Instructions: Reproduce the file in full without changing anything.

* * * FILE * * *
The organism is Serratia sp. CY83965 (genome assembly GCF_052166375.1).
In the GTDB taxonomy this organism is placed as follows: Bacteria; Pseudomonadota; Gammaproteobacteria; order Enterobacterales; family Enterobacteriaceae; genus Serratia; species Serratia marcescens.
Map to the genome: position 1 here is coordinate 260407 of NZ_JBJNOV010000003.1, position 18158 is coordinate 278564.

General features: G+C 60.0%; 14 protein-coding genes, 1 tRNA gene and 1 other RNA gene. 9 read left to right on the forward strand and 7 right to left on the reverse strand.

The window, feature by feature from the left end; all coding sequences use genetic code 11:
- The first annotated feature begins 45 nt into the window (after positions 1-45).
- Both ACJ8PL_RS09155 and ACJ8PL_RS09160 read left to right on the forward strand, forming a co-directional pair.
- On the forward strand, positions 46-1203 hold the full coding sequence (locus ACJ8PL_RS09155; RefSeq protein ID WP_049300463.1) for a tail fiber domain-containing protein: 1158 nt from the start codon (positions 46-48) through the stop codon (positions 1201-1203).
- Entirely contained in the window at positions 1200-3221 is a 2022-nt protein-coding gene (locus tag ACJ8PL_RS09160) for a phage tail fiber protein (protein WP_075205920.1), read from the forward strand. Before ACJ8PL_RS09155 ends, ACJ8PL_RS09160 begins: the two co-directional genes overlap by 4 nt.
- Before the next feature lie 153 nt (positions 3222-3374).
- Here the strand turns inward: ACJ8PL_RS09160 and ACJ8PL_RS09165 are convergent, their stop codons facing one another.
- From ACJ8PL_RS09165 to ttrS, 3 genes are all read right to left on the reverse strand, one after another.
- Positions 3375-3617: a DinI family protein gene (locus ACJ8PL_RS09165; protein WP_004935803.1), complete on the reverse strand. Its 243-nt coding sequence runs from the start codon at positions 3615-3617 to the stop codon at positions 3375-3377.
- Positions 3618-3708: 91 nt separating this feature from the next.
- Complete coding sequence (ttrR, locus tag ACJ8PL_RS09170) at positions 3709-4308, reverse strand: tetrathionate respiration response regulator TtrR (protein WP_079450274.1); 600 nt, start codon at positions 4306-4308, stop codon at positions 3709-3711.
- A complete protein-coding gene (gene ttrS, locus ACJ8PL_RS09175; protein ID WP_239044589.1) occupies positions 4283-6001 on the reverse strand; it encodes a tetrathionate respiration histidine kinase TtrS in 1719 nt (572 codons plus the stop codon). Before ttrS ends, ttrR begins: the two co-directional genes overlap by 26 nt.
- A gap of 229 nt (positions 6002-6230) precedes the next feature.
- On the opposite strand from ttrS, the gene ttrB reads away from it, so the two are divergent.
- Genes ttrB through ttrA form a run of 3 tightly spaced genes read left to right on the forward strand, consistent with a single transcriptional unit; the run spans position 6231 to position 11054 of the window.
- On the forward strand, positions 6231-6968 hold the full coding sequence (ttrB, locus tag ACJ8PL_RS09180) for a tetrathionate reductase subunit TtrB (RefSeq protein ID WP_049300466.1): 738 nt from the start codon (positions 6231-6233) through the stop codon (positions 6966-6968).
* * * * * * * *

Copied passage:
The organism is Serratia sp. CY83965 (genome assembly GCF_052166375.1).
In the GTDB taxonomy this organism is placed as follows: Bacteria; Pseudomonadota; Gammaproteobacteria; order Enterobacterales; family Enterobacteriaceae; genus Serratia; species Serratia marcescens.
Map to the genome: position 1 here is coordinate 260407 of NZ_JBJNOV010000003.1, position 18158 is coordinate 278564.

General features: G+C 60.0%; 14 protein-coding genes, 1 tRNA gene and 1 other RNA gene. 9 read left to right on the forward strand and 7 right to left on the reverse strand.

The window, feature by feature from the left end; all coding sequences use genetic code 11:
- The first annotated feature begins 45 nt into the window (after positions 1-45).
- Both ACJ8PL_RS09155 and ACJ8PL_RS09160 read left to right on the forward strand, forming a co-directional pair.
- On the forward strand, positions 46-1203 hold the full coding sequence (locus ACJ8PL_RS09155; RefSeq protein ID WP_049300463.1) for a tail fiber domain-containing protein: 1158 nt from the start codon (positions 46-48) through the stop codon (positions 1201-1203).
- Entirely contained in the window at positions 1200-3221 is a 2022-nt protein-coding gene (locus tag ACJ8PL_RS09160) for a phage tail fiber protein (protein WP_075205920.1), read from the forward strand. Before ACJ8PL_RS09155 ends, ACJ8PL_RS09160 begins: the two co-directional genes overlap by 4 nt.
- Before the next feature lie 153 nt (positions 3222-3374).
- Here the strand turns inward: ACJ8PL_RS09160 and ACJ8PL_RS09165 are convergent, their stop codons facing one another.
- From ACJ8PL_RS09165 to ttrS, 3 genes are all read right to left on the reverse strand, one after another.
- Positions 3375-3617: a DinI family protein gene (locus ACJ8PL_RS09165; protein WP_004935803.1), complete on the reverse strand. Its 243-nt coding sequence runs from the start codon at positions 3615-3617 to the stop codon at positions 3375-3377.
- Positions 3618-3708: 91 nt separating this feature from the next.
- Complete coding sequence (ttrR, locus tag ACJ8PL_RS09170) at positions 3709-4308, reverse strand: tetrathionate respiration response regulator TtrR (protein WP_079450274.1); 600 nt, start codon at positions 4306-4308, stop codon at positions 3709-3711.
- A complete protein-coding gene (gene ttrS, locus ACJ8PL_RS09175; protein ID WP_239044589.1) occupies positions 4283-6001 on the reverse strand; it encodes a tetrathionate respiration histidine kinase TtrS in 1719 nt (572 codons plus the stop codon). Before ttrS ends, ttrR begins: the two co-directional genes overlap by 26 nt.
- A gap of 229 nt (positions 6002-6230) precedes the next feature.
- On the opposite strand from ttrS, the gene ttrB reads away from it, so the two are divergent.
- Genes ttrB through ttrA form a run of 3 tightly spaced genes read left to right on the forward strand, consistent with a single transcriptional unit; the run spans position 6231 to position 11054 of the window.
- On the forward strand, positions 6231-6968 hold the full coding sequence (ttrB, locus tag ACJ8PL_RS09180) for a tetrathionate reductase subunit TtrB (RefSeq protein ID WP_049300466.1): 738 nt from the start codon (positions 6231-6233) through the stop codon (positions 6966-6968).